True Bamboo vs Lucky Bamboo
These two plants are very different except in name. Among the differences:
- Lucky bamboo will grown in plain water; true bamboo dies in standing water.
- True bamboo grows outdoors in USDA Zones 5 and above; lucky bamboo grows outdoors only in zones 10 and 11.
- True bamboo can reach over 100 feet; lucky bamboo tops out at five feet or less.
Growing Lucky Bamboo
Lucky bamboo does best in bright indirect light. Direct sunlight may burn leaves. It grows well in plain water – preferably rainwater or filtered water. It needs little or no fertilizer. A drop of liquid fertilizer once a month will easily meet its nutrient needs. However, it may also be grown in well-drained soil if kept moist.
Lucky Bamboo Growth Habits
Unlike true bamboo, which grows by elongating individual cells with water, lucky bamboo grows in sections with whorls of leaves. As the plant grows taller, lower leaves drop off, leaving the typical jointed stem appearance of a bamboo. It is considered a moderate grower – again very different from true bamboo, which can grow three feet in a day when mature.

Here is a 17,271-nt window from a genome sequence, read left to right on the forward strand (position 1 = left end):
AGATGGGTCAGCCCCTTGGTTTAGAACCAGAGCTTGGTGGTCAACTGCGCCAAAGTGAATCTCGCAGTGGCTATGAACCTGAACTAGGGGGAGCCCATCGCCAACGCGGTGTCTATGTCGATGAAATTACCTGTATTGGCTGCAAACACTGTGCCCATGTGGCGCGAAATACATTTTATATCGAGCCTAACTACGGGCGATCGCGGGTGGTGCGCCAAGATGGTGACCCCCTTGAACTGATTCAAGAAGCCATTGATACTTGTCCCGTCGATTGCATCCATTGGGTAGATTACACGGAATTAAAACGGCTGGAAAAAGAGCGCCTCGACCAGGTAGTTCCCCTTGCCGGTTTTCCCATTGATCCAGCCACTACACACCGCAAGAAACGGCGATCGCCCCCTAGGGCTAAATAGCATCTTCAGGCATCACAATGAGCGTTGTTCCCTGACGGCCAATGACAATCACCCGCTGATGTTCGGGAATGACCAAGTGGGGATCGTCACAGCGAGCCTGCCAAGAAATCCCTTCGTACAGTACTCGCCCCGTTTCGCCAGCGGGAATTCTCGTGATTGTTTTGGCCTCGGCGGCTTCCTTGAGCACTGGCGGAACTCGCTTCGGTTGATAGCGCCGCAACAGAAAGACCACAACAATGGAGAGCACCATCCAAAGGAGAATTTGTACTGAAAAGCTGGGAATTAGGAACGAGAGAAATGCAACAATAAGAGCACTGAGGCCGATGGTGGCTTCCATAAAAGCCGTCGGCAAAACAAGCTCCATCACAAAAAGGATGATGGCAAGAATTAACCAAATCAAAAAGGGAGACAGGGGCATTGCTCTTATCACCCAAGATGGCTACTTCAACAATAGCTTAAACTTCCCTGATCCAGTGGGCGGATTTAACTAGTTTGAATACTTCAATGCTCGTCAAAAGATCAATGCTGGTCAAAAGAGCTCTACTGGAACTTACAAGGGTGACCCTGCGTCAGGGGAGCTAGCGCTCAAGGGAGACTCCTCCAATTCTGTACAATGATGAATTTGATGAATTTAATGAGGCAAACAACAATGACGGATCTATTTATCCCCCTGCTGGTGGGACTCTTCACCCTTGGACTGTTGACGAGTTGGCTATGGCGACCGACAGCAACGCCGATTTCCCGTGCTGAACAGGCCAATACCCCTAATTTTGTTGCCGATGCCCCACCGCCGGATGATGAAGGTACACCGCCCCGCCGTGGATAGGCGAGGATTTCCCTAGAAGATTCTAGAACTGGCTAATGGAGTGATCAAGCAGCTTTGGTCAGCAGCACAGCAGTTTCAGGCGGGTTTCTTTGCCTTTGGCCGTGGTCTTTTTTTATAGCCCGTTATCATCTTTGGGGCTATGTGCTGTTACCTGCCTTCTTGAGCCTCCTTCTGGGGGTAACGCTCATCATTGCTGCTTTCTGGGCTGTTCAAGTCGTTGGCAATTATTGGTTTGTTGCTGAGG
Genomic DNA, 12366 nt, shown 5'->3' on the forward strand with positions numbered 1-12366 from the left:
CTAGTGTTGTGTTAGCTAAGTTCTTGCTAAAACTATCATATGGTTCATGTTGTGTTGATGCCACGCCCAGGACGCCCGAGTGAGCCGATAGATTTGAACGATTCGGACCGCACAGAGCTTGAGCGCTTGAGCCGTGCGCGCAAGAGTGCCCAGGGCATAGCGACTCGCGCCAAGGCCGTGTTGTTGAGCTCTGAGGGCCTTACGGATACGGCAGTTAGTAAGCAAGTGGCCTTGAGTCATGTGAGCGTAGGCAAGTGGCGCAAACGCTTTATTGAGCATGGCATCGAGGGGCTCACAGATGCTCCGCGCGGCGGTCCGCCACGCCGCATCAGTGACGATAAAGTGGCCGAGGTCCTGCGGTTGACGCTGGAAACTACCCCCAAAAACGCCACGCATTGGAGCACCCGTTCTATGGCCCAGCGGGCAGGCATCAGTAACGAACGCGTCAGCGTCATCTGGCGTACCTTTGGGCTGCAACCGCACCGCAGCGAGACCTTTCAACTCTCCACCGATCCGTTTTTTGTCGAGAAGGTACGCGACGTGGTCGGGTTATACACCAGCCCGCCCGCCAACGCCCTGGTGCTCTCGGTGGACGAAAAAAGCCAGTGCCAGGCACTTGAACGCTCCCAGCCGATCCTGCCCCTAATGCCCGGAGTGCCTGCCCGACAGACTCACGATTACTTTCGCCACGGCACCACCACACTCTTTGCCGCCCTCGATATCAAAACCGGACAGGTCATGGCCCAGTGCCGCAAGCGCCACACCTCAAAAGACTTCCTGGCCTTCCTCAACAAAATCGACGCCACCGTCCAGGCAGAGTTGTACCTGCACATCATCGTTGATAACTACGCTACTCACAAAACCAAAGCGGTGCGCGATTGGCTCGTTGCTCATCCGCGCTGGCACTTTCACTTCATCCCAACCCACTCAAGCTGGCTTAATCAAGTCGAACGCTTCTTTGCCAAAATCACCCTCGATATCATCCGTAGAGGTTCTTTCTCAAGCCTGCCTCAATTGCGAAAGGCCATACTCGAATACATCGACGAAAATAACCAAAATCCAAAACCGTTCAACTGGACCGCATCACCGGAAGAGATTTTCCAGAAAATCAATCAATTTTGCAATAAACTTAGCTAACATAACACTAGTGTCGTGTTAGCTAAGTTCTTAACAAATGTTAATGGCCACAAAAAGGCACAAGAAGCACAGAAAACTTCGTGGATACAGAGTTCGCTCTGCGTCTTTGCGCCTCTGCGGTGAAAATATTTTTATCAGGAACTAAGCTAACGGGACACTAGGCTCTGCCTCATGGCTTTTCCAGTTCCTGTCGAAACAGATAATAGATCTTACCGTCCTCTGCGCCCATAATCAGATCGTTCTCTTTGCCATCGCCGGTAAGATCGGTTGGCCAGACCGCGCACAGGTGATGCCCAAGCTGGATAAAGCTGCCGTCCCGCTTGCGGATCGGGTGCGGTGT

How Lucky Bamboo Grows
Given the right growing conditions and care, lucky bamboo will typically grow about 19 inches in six months. The plant grows in a series of steps, shooting up a section of stem, then developing leaves. It repeats the process until it reaches maximum height, losing some leaves along the way so that leaves are concentrated on the plant top.
Lucky Bamboo at Maturity
Found in tropical rainforests in southeast Asia and Africa, lucky bamboo is not a large plant even in its native habitat. While this is partly due to competition for nutrients and light, even under the best conditions, a lucky bamboo plant rarely grows more than five feet tall. Individual leaves are typically about nine inches long at maturity.
Problems with Lucky Bamboo
Although lucky bamboo needs minimal care, that doesn’t mean you can ignore it. Change the water at least every two weeks. Scrub the container clean and replace any pebbles, glass chips or marbles with fresh pieces. Use room temperature water and avoid tap water, which may have chlorine or fluoride in it. An opaque container will cut down on problems with algae.